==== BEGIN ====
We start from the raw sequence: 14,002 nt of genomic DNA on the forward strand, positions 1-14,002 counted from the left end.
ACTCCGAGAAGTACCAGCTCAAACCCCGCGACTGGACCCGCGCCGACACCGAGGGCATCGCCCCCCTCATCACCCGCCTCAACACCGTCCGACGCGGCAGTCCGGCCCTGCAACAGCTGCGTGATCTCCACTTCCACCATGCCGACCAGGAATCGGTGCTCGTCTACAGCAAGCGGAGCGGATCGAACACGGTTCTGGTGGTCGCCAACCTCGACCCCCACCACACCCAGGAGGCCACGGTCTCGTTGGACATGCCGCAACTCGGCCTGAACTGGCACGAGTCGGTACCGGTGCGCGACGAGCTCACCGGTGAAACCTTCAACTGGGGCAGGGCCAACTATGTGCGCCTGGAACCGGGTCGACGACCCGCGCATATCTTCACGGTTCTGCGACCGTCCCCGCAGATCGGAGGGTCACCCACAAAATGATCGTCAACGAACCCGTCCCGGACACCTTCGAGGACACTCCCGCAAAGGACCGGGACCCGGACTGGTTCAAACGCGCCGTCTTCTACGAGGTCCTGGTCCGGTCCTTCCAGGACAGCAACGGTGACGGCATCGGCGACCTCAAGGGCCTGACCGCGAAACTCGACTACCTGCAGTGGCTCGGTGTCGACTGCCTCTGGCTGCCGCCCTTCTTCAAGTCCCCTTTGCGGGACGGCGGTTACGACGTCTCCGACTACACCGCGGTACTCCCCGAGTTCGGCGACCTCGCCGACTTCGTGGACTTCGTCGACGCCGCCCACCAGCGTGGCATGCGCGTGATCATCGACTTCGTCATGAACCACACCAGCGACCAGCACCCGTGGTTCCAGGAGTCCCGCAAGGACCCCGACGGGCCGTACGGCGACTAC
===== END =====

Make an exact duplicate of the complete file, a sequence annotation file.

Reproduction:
We start from the raw sequence: 14,002 nt of genomic DNA on the forward strand, positions 1-14,002 counted from the left end.
ACTCCGAGAAGTACCAGCTCAAACCCCGCGACTGGACCCGCGCCGACACCGAGGGCATCGCCCCCCTCATCACCCGCCTCAACACCGTCCGACGCGGCAGTCCGGCCCTGCAACAGCTGCGTGATCTCCACTTCCACCATGCCGACCAGGAATCGGTGCTCGTCTACAGCAAGCGGAGCGGATCGAACACGGTTCTGGTGGTCGCCAACCTCGACCCCCACCACACCCAGGAGGCCACGGTCTCGTTGGACATGCCGCAACTCGGCCTGAACTGGCACGAGTCGGTACCGGTGCGCGACGAGCTCACCGGTGAAACCTTCAACTGGGGCAGGGCCAACTATGTGCGCCTGGAACCGGGTCGACGACCCGCGCATATCTTCACGGTTCTGCGACCGTCCCCGCAGATCGGAGGGTCACCCACAAAATGATCGTCAACGAACCCGTCCCGGACACCTTCGAGGACACTCCCGCAAAGGACCGGGACCCGGACTGGTTCAAACGCGCCGTCTTCTACGAGGTCCTGGTCCGGTCCTTCCAGGACAGCAACGGTGACGGCATCGGCGACCTCAAGGGCCTGACCGCGAAACTCGACTACCTGCAGTGGCTCGGTGTCGACTGCCTCTGGCTGCCGCCCTTCTTCAAGTCCCCTTTGCGGGACGGCGGTTACGACGTCTCCGACTACACCGCGGTACTCCCCGAGTTCGGCGACCTCGCCGACTTCGTGGACTTCGTCGACGCCGCCCACCAGCGTGGCATGCGCGTGATCATCGACTTCGTCATGAACCACACCAGCGACCAGCACCCGTGGTTCCAGGAGTCCCGCAAGGACCCCGACGGGCCGTACGGCGACTAC